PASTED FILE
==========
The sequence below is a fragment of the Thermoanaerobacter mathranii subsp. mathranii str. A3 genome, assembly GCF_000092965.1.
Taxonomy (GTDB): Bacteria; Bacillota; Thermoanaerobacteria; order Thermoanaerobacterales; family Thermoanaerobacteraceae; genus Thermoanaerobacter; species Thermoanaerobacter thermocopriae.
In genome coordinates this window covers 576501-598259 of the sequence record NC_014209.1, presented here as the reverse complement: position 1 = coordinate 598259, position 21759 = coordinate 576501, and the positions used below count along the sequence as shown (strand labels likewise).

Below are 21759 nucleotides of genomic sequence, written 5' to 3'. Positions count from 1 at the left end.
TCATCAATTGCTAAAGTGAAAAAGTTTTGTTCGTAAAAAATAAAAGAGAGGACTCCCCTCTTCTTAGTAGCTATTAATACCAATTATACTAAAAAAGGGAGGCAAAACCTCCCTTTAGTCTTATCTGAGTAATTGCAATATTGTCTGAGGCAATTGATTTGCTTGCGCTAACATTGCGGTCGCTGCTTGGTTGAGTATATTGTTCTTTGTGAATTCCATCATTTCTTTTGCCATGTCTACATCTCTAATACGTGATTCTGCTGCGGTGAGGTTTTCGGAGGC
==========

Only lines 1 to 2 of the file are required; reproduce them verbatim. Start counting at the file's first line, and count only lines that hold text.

The sequence below is a fragment of the Thermoanaerobacter mathranii subsp. mathranii str. A3 genome, assembly GCF_000092965.1.
Taxonomy (GTDB): Bacteria; Bacillota; Thermoanaerobacteria; order Thermoanaerobacterales; family Thermoanaerobacteraceae; genus Thermoanaerobacter; species Thermoanaerobacter thermocopriae.